By Sara J. Ackermann and Nicole L. Stangl
September 24, 2021
On Friday, September 24, 2021, the Safer Federal Workforce Task Force (Task Force) issued its COVID-19 Workplace Safety: Guidance for Federal Contractors and Subcontractors (Guidance) as directed by President Biden in an executive order (EO) on September 9, 2021. Click here to see the full Guidance (a helpful FAQ starts on page nine of the Guidance.)
Who: According to the Guidance, a “covered contract” is any contract or contract-like instrument that includes the clause specified in Section 2(a) of the EO:
The contractor or subcontractor shall, for the duration of the contract, comply with all guidance for contractor or subcontractor workplace locations published by the Safer Federal Workforce Task Force (Task Force Guidance or Guidance).
A “covered contractor” is a prime contractor or subcontractor at any tier who is a party to a covered contract. Section 5(a) of the EO specifies the types of contracts that will be required to comply and importantly in Section 5(b) excludes specific types of contracts.
When: Contracts awarded prior to October 15 where performance is ongoing – the requirements must be incorporated at the point at which an option is exercised or an extension is made. New contracts – the requirements must be incorporated into contracts awarded on or after November 14. Between October 15 and November 14—agencies must include the clause in the solicitation and are encouraged to include the clause in contracts awarded during this time period but are not required to do so unless the solicitation for such contract was issued on or after October 15.
COVID-19 Vaccination Mandate: Covered contractor employees must be fully vaccinated no later than December 8, 2021. This requirement even applies to employees working on a covered contract from home. Employees must provide proof of vaccination via acceptable documentation, including but not limited to, a copy of the COVID-19 Vaccination Record Card. However, an employee’s attestation of vaccination is not sufficient.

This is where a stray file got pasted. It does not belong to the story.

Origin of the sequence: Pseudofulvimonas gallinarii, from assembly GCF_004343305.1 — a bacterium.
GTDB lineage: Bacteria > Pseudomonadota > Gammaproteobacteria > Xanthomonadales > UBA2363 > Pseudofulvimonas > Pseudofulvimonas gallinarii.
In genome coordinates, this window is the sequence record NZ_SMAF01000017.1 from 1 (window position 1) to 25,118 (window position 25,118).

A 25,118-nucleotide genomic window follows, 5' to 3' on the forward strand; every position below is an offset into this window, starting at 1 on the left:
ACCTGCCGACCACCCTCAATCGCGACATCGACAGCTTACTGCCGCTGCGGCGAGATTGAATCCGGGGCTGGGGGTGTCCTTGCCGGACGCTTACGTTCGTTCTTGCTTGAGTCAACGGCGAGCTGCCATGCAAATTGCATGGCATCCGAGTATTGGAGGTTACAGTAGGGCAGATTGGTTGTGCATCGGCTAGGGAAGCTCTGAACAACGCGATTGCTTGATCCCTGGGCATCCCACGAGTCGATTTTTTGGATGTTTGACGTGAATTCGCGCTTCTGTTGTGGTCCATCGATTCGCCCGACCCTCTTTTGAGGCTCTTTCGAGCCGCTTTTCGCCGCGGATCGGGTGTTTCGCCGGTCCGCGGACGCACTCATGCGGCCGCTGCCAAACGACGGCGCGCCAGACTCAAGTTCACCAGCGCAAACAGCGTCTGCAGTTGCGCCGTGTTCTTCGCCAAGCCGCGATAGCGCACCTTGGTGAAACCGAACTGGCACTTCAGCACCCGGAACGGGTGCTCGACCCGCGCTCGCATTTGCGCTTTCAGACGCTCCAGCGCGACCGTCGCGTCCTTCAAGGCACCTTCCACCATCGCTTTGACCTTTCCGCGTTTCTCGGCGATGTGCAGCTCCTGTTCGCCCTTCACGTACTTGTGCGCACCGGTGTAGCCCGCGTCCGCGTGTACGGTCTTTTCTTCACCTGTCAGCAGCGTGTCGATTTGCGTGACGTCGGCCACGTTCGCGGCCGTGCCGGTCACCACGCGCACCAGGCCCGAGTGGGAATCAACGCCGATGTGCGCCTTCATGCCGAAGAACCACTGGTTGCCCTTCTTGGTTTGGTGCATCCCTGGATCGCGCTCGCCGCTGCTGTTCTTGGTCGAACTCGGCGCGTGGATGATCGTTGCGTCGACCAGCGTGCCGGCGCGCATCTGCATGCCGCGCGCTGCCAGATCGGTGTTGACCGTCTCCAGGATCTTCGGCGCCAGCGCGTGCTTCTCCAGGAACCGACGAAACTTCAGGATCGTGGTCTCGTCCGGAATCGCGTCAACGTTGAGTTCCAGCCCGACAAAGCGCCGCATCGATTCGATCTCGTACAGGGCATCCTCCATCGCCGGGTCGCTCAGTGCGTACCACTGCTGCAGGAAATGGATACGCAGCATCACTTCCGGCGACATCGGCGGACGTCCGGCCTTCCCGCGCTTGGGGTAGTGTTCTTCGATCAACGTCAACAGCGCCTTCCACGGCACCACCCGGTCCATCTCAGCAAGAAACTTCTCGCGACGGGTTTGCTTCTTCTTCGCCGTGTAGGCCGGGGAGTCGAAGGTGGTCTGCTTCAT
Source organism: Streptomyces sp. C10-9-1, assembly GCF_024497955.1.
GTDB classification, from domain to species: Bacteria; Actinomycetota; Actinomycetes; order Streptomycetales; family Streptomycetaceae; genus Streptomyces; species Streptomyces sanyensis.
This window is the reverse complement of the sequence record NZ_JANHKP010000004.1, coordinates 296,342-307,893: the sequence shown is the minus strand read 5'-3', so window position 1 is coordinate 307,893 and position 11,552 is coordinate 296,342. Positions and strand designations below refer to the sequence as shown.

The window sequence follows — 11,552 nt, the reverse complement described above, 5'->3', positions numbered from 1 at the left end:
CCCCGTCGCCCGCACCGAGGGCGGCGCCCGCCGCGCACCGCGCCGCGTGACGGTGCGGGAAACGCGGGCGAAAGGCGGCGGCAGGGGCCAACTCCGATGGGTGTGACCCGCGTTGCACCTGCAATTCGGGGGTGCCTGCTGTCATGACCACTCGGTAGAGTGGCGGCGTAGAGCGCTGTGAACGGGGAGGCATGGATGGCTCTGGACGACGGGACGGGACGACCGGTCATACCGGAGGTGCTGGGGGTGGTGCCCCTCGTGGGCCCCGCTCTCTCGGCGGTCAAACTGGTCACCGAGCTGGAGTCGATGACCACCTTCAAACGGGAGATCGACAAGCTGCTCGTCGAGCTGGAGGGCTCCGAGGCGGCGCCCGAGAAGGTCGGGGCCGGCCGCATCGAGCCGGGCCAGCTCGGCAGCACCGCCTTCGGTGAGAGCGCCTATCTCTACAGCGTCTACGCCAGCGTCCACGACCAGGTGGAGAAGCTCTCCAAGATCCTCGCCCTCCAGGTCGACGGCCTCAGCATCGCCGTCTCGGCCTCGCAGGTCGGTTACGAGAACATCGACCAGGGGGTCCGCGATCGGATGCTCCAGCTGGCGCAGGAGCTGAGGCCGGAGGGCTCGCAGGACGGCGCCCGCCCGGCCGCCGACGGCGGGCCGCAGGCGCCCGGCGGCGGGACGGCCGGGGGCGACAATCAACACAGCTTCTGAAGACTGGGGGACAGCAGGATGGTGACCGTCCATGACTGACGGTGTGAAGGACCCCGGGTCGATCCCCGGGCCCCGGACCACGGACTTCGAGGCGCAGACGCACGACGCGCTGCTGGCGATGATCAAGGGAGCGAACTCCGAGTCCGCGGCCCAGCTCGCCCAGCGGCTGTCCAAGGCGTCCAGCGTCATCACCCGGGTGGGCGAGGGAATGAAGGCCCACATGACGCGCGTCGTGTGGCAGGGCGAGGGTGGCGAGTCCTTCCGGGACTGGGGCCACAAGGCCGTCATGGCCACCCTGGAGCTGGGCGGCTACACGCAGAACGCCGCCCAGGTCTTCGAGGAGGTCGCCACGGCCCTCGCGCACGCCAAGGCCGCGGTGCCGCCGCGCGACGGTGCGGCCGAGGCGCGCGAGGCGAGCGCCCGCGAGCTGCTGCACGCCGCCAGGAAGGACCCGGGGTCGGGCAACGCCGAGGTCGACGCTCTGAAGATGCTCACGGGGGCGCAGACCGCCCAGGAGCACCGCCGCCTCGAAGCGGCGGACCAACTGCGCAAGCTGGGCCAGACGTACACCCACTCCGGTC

Masking & Physical Distancing: The Guidance requires implementation of masking and physical distancing measures at a covered contractor’s workplace in compliance with the CDC’s guidance. Fully vaccinated individuals do not need to physically distance, however, individuals who are not fully vaccinated should maintain a distance of at least six feet from others at all times. It is the covered contractor’s duty to check the CDC COVID-19 Data Tracker County View website weekly to ensure proper workplace safety protocols. If the community transmission level is lowered to moderate or low, it must remain at that level for at least two consecutive weeks before the safety protocols can change.
Designate a Person(s) to Coordinate Workplace Safety Efforts: A person or persons should be designated to coordinate implementation of, and compliance with, this Guidance.
Takeaway: If you are a federal contractor or subcontractor you must carefully analyze this Guidance to determine if you are covered. If you are, remember that employees who cannot get the vaccine due to disability or religious belief can request an accommodation. However, that does not mean you must provide the accommodation requested if it creates an “undue hardship” for your organization. For example, an employee may request weekly testing as an accommodation. However, it may be that the administrative burden and cost of allowing testing as an accommodation is an undue hardship for your company. Before denying a request for these reasons, be sure to consult legal counsel to make sure you have fully documented the undue hardship to protect you in the event of litigation.
If you need assistance with understanding how this Guidance may affect your business, please do not hesitate to contact Ruder Ware!
The content in the following blog posts is based upon the state of the law at the time of its original publication. As legal developments change quickly, the content in these blog posts may not remain accurate as laws change over time. None of the information contained in these publications is intended as legal advice or opinion relative to specific matters, facts, situations, or issues. You should not act upon the information in these blog posts without discussing your specific situation with legal counsel.
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